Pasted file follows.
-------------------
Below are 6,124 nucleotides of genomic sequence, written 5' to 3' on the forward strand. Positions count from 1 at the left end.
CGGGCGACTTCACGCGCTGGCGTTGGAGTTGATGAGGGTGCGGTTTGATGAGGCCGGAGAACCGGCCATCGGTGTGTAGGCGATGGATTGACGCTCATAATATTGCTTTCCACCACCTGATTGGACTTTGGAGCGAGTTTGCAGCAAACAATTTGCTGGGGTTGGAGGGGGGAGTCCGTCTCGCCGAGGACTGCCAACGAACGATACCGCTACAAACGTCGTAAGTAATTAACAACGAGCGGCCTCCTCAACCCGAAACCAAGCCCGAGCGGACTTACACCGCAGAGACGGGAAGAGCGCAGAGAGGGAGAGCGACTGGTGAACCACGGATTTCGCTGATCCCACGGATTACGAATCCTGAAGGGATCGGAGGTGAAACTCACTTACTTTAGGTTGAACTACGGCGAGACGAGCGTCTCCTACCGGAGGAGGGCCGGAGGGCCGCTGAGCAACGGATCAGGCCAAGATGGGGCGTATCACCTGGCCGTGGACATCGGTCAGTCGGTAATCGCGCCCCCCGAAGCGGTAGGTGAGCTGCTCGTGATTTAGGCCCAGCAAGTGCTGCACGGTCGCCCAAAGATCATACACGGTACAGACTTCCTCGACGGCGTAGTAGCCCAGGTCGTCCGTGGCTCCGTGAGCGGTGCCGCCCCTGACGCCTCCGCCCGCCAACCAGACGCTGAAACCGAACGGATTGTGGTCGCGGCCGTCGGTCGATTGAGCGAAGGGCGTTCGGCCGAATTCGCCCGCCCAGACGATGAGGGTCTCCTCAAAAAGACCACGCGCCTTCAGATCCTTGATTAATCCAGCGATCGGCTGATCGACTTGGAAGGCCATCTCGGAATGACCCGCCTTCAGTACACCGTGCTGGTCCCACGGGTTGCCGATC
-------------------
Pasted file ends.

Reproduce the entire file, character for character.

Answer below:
Below are 6,124 nucleotides of genomic sequence, written 5' to 3' on the forward strand. Positions count from 1 at the left end.
CGGGCGACTTCACGCGCTGGCGTTGGAGTTGATGAGGGTGCGGTTTGATGAGGCCGGAGAACCGGCCATCGGTGTGTAGGCGATGGATTGACGCTCATAATATTGCTTTCCACCACCTGATTGGACTTTGGAGCGAGTTTGCAGCAAACAATTTGCTGGGGTTGGAGGGGGGAGTCCGTCTCGCCGAGGACTGCCAACGAACGATACCGCTACAAACGTCGTAAGTAATTAACAACGAGCGGCCTCCTCAACCCGAAACCAAGCCCGAGCGGACTTACACCGCAGAGACGGGAAGAGCGCAGAGAGGGAGAGCGACTGGTGAACCACGGATTTCGCTGATCCCACGGATTACGAATCCTGAAGGGATCGGAGGTGAAACTCACTTACTTTAGGTTGAACTACGGCGAGACGAGCGTCTCCTACCGGAGGAGGGCCGGAGGGCCGCTGAGCAACGGATCAGGCCAAGATGGGGCGTATCACCTGGCCGTGGACATCGGTCAGTCGGTAATCGCGCCCCCCGAAGCGGTAGGTGAGCTGCTCGTGATTTAGGCCCAGCAAGTGCTGCACGGTCGCCCAAAGATCATACACGGTACAGACTTCCTCGACGGCGTAGTAGCCCAGGTCGTCCGTGGCTCCGTGAGCGGTGCCGCCCCTGACGCCTCCGCCCGCCAACCAGACGCTGAAACCGAACGGATTGTGGTCGCGGCCGTCGGTCGATTGAGCGAAGGGCGTTCGGCCGAATTCGCCCGCCCAGACGATGAGGGTCTCCTCAAAAAGACCACGCGCCTTCAGATCCTTGATTAATCCAGCGATCGGCTGATCGACTTGGAAGGCCATCTCGGAATGACCCGCCTTCAGTACACCGTGCTGGTCCCACGGGTTGCCGATC